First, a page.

How Zohra Bai became the unravelled queen of thumri
In a ruined tomb within the precincts of Rauza Masjid at Maharaj Ganj in Patna rests the queen of thumri, Zohra Bai. Born in Azeemabad (Patna) in the mid 1860s or 1870s, Zohra arrived with her mother in the court of Maharaja Sir Lakshmeshwar Singh of Darbhanga in 1885, when she was still a young girl.
A patron of Hindustani music, Sir Lakshmeshwar Singh had turned Darbhanga into a hub of music after the revolt of 1857. Learning from the masters in the maharaja’s court, Zohra excelled in singing, and soon became the unrivalled queen of thumri. Often called Ragini Devi for her majestic voice, she came to be known as Tawaef Zohra Bai Patnewali after settling down in Patna. Tawaef Zohra Bai Patnewali.
At a time when Bi Zamurrad, Mohammadi Jan, Allah Jilai Bai and Jaddan Bai (mother of Bollywood actor Nargis Dutt) were counted among the rising stars, Zohra distinguished herself with her ragged style of singing. She also wrote Urdu poetry and was a disciple of the Sufi mystic and poet, Shah Akbar Danapuri.
Zohra used to compose her own ghazals and perform them at the mehfils in her mansion in Patna. Most of her poetry has fallen through the cracks but a few couplets find mention in Haqeeqat Bhi Kahaani Bhi, the autobiography of Syed Badruddin Ahmad, a poet and writer associated with the Bihar Muslim League. Published by Bihar Urdu Academy in 1988, his memoir serves as an important guide to piece Patna in the late 19th and 20th century. Two of Zohra’s couplets go:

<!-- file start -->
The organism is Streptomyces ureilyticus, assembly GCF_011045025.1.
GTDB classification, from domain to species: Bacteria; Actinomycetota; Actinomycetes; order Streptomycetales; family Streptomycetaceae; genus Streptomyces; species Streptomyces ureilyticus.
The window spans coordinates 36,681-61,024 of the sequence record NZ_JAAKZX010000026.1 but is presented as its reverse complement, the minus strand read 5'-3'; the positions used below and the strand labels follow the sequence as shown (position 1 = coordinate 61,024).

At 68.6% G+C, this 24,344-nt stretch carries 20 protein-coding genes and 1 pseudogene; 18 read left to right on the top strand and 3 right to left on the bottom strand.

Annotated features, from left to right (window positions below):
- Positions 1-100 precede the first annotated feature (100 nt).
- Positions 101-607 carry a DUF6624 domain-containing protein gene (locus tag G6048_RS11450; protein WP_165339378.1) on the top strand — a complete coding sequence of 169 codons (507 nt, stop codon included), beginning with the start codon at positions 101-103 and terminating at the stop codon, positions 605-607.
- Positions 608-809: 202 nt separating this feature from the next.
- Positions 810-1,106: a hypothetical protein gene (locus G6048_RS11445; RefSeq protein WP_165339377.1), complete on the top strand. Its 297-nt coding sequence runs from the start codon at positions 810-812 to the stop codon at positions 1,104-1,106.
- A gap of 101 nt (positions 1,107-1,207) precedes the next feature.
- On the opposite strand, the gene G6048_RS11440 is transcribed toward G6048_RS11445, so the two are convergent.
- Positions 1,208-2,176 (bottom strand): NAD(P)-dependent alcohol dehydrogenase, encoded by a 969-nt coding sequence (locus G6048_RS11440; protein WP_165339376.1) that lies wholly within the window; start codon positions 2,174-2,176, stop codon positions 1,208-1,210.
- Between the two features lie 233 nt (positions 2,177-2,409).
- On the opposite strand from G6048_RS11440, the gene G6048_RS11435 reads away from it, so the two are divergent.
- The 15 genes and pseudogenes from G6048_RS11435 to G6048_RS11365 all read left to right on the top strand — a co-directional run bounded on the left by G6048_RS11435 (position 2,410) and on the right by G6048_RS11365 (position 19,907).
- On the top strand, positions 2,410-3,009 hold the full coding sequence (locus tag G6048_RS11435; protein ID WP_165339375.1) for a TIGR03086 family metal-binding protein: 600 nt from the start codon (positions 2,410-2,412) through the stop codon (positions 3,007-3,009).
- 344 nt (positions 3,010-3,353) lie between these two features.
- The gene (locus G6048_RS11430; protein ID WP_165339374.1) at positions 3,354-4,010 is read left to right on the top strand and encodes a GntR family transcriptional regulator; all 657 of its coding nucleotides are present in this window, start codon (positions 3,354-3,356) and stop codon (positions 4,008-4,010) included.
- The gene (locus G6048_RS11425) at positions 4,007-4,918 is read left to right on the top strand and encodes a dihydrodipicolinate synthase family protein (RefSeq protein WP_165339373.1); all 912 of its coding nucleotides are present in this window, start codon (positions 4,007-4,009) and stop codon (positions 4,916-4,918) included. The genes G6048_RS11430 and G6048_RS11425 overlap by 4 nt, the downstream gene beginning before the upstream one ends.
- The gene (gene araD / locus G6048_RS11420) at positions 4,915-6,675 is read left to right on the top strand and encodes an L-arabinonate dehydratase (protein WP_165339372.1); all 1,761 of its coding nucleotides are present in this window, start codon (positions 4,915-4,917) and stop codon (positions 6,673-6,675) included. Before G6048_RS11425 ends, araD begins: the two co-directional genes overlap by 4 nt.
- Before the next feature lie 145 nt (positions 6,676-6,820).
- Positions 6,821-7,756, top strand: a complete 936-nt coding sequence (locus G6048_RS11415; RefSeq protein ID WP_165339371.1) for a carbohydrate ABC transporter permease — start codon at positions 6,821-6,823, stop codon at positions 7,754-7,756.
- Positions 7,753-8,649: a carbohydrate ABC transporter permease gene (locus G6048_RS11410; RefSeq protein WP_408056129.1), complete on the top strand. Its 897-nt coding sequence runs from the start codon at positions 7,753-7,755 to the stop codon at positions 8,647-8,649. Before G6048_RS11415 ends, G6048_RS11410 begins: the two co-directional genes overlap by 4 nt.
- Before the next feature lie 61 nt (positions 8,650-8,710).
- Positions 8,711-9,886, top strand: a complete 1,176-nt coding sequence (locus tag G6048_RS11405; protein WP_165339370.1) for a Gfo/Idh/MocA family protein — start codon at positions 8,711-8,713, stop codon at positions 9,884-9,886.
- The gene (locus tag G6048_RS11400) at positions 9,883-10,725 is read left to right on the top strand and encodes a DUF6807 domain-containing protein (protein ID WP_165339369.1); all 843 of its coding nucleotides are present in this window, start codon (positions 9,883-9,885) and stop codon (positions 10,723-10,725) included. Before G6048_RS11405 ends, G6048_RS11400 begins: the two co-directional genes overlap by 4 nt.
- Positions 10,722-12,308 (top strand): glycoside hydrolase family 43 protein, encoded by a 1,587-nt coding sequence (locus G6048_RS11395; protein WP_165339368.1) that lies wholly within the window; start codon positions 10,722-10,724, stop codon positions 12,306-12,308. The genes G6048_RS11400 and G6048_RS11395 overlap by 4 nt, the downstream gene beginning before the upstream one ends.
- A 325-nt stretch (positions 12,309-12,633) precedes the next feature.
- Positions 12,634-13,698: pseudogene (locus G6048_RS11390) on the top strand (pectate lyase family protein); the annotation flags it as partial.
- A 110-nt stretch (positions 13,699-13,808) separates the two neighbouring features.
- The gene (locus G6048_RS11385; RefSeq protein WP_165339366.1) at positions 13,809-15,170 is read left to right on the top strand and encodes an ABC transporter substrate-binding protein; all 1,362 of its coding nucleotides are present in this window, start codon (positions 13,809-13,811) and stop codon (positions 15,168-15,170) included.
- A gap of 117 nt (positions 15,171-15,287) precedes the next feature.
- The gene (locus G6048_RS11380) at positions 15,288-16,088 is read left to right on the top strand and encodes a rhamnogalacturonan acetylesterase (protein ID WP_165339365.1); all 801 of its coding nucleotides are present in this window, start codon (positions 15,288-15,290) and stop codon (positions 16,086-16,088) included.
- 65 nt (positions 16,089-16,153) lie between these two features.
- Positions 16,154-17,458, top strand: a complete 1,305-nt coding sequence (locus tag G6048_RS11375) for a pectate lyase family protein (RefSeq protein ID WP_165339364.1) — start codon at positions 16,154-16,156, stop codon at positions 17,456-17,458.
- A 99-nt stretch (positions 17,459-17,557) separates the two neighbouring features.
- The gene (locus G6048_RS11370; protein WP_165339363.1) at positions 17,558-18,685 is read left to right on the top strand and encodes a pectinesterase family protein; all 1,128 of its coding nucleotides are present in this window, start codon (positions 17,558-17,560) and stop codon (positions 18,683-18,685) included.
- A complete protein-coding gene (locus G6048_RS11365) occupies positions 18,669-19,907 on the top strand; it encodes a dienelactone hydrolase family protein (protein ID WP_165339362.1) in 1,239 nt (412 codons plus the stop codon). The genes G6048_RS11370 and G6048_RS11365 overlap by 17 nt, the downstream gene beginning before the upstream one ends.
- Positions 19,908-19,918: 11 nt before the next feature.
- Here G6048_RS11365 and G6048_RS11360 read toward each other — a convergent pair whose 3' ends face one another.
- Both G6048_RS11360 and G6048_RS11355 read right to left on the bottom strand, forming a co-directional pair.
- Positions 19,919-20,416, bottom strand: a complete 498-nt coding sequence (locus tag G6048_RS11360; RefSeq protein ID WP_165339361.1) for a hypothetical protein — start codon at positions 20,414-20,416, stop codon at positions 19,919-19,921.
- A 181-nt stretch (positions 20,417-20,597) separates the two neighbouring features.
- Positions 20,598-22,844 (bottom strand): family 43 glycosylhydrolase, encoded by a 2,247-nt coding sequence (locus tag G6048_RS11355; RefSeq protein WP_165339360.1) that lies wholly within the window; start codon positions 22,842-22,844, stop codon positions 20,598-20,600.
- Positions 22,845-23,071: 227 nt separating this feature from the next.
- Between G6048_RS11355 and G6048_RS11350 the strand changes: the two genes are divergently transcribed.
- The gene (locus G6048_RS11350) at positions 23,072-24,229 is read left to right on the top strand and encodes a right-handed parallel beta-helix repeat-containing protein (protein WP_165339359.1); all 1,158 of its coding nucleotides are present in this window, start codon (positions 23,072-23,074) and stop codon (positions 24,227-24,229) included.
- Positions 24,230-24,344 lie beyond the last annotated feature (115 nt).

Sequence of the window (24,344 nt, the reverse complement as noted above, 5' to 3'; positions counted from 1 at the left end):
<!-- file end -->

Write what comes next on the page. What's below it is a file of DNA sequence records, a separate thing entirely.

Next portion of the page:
pee ke ham tum jo chale jhoomte maykhaane se jhuk ke kuch baat kahi sheeshe ne paymaane se (Drunk, as we walked out of the alehouse,/ The decanter bowed and said something to the glass of wine.)
hamne dekhi hain kisi shokh ki maygun aankhein milti julti hain chlatkte hue paymaane se (We have seen the mischievous wine-coloured eyes./ They are the same as an overflowing glass of wine.)
A devotee of Imam Hussain, she wrote several elegies (nauhe) for him, of which only a couplet remains:
hind mein’ rah ke kya karein zohra? azm bil jazm karbala ka hai (Why would Zohra stay in Hindustan,/ While the conviction is to visit Karbala.)
Legend has it that while trying to master a rare raag, which had got the better of several greats of Hindustani classical, Zohra had a breakdown. Her lungs collapsed and doctors advised her not to sing anymore. But it was impossible to keep Zohra away from music. In a few weeks she was again rehearsing the same raag, which caused her death this time.
Recently, the grave of Zohra, commissioned by the Maharaja of Darbhanga, was discovered by Arun Singh, a Patna-based historian. Used as a dumping ground all these years, the grave is in ruins. History seems to have forgotten the queen of thumri and her last resting place.
Many female Hindustani classical singers have suffered the same fate as Zohra, more so because of their identity as courtesans. Yet the world of Hindustani music would be incomplete without these women who shaped it.
The writer is a theatre artist and a student of preventive conservation at IGNCA.